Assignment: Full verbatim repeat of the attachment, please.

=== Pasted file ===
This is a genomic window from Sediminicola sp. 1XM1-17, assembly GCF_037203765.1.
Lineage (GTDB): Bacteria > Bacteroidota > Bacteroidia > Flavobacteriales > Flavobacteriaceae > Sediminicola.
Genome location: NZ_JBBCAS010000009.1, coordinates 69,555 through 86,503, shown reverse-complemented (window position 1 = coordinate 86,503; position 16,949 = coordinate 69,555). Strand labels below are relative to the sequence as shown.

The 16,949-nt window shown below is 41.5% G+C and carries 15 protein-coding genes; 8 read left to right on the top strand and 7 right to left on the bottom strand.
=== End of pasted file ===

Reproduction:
This is a genomic window from Sediminicola sp. 1XM1-17, assembly GCF_037203765.1.
Lineage (GTDB): Bacteria > Bacteroidota > Bacteroidia > Flavobacteriales > Flavobacteriaceae > Sediminicola.
Genome location: NZ_JBBCAS010000009.1, coordinates 69,555 through 86,503, shown reverse-complemented (window position 1 = coordinate 86,503; position 16,949 = coordinate 69,555). Strand labels below are relative to the sequence as shown.

The 16,949-nt window shown below is 41.5% G+C and carries 15 protein-coding genes; 8 read left to right on the top strand and 7 right to left on the bottom strand.